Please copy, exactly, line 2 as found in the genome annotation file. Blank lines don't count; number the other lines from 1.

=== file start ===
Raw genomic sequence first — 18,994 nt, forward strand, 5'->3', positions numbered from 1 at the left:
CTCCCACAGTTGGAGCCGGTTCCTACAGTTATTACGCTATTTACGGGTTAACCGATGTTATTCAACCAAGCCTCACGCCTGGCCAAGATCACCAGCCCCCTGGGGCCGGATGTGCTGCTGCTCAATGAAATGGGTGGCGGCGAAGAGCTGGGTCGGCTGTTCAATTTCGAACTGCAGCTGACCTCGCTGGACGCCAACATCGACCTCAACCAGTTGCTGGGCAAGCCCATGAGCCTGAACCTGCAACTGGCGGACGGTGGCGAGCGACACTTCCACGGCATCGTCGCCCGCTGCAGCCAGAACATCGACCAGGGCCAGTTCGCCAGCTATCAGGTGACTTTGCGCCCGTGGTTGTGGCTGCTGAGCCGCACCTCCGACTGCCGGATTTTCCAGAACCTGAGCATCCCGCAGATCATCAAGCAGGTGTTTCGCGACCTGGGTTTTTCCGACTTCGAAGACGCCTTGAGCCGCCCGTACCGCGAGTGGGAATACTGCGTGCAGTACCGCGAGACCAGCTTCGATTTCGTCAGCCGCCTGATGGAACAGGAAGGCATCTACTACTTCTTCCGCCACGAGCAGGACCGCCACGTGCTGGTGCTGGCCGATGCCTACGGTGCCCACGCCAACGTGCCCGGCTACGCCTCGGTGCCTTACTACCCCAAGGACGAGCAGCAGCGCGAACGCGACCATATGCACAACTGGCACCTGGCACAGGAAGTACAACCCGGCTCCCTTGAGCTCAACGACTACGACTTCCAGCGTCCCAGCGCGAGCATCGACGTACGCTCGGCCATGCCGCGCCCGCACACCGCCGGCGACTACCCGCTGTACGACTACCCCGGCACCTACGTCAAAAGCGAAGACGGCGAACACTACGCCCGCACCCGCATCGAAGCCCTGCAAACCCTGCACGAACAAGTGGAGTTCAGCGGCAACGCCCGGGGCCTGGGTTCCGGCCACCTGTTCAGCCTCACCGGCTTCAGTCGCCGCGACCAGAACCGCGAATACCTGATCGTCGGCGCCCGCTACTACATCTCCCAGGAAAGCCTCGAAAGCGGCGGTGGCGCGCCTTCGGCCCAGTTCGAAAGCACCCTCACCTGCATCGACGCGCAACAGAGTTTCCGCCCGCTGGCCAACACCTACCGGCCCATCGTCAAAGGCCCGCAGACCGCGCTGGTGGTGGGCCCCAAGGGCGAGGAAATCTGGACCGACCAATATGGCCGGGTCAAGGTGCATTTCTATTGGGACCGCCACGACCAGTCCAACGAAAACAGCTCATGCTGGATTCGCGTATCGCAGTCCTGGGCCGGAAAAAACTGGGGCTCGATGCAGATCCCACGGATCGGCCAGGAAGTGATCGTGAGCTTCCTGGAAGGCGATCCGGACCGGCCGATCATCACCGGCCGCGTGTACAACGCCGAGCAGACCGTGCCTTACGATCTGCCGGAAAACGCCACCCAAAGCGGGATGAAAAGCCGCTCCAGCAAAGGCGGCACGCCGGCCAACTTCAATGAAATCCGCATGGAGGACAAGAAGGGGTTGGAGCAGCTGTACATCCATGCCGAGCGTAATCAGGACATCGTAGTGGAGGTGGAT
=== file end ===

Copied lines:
CTCCCACAGTTGGAGCCGGTTCCTACAGTTATTACGCTATTTACGGGTTAACCGATGTTATTCAACCAAGCCTCACGCCTGGCCAAGATCACCAGCCCCCTGGGGCCGGATGTGCTGCTGCTCAATGAAATGGGTGGCGGCGAAGAGCTGGGTCGGCTGTTCAATTTCGAACTGCAGCTGACCTCGCTGGACGCCAACATCGACCTCAACCAGTTGCTGGGCAAGCCCATGAGCCTGAACCTGCAACTGGCGGACGGTGGCGAGCGACACTTCCACGGCATCGTCGCCCGCTGCAGCCAGAACATCGACCAGGGCCAGTTCGCCAGCTATCAGGTGACTTTGCGCCCGTGGTTGTGGCTGCTGAGCCGCACCTCCGACTGCCGGATTTTCCAGAACCTGAGCATCCCGCAGATCATCAAGCAGGTGTTTCGCGACCTGGGTTTTTCCGACTTCGAAGACGCCTTGAGCCGCCCGTACCGCGAGTGGGAATACTGCGTGCAGTACCGCGAGACCAGCTTCGATTTCGTCAGCCGCCTGATGGAACAGGAAGGCATCTACTACTTCTTCCGCCACGAGCAGGACCGCCACGTGCTGGTGCTGGCCGATGCCTACGGTGCCCACGCCAACGTGCCCGGCTACGCCTCGGTGCCTTACTACCCCAAGGACGAGCAGCAGCGCGAACGCGACCATATGCACAACTGGCACCTGGCACAGGAAGTACAACCCGGCTCCCTTGAGCTCAACGACTACGACTTCCAGCGTCCCAGCGCGAGCATCGACGTACGCTCGGCCATGCCGCGCCCGCACACCGCCGGCGACTACCCGCTGTACGACTACCCCGGCACCTACGTCAAAAGCGAAGACGGCGAACACTACGCCCGCACCCGCATCGAAGCCCTGCAAACCCTGCACGAACAAGTGGAGTTCAGCGGCAACGCCCGGGGCCTGGGTTCCGGCCACCTGTTCAGCCTCACCGGCTTCAGTCGCCGCGACCAGAACCGCGAATACCTGATCGTCGGCGCCCGCTACTACATCTCCCAGGAAAGCCTCGAAAGCGGCGGTGGCGCGCCTTCGGCCCAGTTCGAAAGCACCCTCACCTGCATCGACGCGCAACAGAGTTTCCGCCCGCTGGCCAACACCTACCGGCCCATCGTCAAAGGCCCGCAGACCGCGCTGGTGGTGGGCCCCAAGGGCGAGGAAATCTGGACCGACCAATATGGCCGGGTCAAGGTGCATTTCTATTGGGACCGCCACGACCAGTCCAACGAAAACAGCTCATGCTGGATTCGCGTATCGCAGTCCTGGGCCGGAAAAAACTGGGGCTCGATGCAGATCCCACGGATCGGCCAGGAAGTGATCGTGAGCTTCCTGGAAGGCGATCCGGACCGGCCGATCATCACCGGCCGCGTGTACAACGCCGAGCAGACCGTGCCTTACGATCTGCCGGAAAACGCCACCCAAAGCGGGATGAAAAGCCGCTCCAGCAAAGGCGGCACGCCGGCCAACTTCAATGAAATCCGCATGGAGGACAAGAAGGGGTTGGAGCAGCTGTACATCCATGCCGAGCGTAATCAGGACATCGTAGTGGAGGTGGAT